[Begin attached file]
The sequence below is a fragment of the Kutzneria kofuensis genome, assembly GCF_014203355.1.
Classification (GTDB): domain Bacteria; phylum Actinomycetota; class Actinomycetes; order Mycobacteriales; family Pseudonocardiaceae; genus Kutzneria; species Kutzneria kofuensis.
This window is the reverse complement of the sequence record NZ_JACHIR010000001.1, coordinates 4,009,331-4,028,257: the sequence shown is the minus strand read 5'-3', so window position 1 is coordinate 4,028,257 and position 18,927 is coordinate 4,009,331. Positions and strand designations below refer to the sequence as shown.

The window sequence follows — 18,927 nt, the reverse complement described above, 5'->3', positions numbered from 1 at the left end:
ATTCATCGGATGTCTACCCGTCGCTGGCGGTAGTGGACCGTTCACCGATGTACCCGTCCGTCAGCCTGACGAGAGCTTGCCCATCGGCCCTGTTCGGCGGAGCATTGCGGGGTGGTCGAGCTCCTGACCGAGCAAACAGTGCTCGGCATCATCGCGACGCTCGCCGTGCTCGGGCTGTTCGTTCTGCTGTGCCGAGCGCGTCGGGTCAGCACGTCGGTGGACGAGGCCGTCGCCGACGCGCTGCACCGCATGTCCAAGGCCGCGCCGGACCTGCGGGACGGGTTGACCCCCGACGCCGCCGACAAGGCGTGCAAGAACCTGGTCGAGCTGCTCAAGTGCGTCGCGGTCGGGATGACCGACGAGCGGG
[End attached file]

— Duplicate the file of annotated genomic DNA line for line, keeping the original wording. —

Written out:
The sequence below is a fragment of the Kutzneria kofuensis genome, assembly GCF_014203355.1.
Classification (GTDB): domain Bacteria; phylum Actinomycetota; class Actinomycetes; order Mycobacteriales; family Pseudonocardiaceae; genus Kutzneria; species Kutzneria kofuensis.
This window is the reverse complement of the sequence record NZ_JACHIR010000001.1, coordinates 4,009,331-4,028,257: the sequence shown is the minus strand read 5'-3', so window position 1 is coordinate 4,028,257 and position 18,927 is coordinate 4,009,331. Positions and strand designations below refer to the sequence as shown.

The window sequence follows — 18,927 nt, the reverse complement described above, 5'->3', positions numbered from 1 at the left end:
ATTCATCGGATGTCTACCCGTCGCTGGCGGTAGTGGACCGTTCACCGATGTACCCGTCCGTCAGCCTGACGAGAGCTTGCCCATCGGCCCTGTTCGGCGGAGCATTGCGGGGTGGTCGAGCTCCTGACCGAGCAAACAGTGCTCGGCATCATCGCGACGCTCGCCGTGCTCGGGCTGTTCGTTCTGCTGTGCCGAGCGCGTCGGGTCAGCACGTCGGTGGACGAGGCCGTCGCCGACGCGCTGCACCGCATGTCCAAGGCCGCGCCGGACCTGCGGGACGGGTTGACCCCCGACGCCGCCGACAAGGCGTGCAAGAACCTGGTCGAGCTGCTCAAGTGCGTCGCGGTCGGGATGACCGACGAGCGGG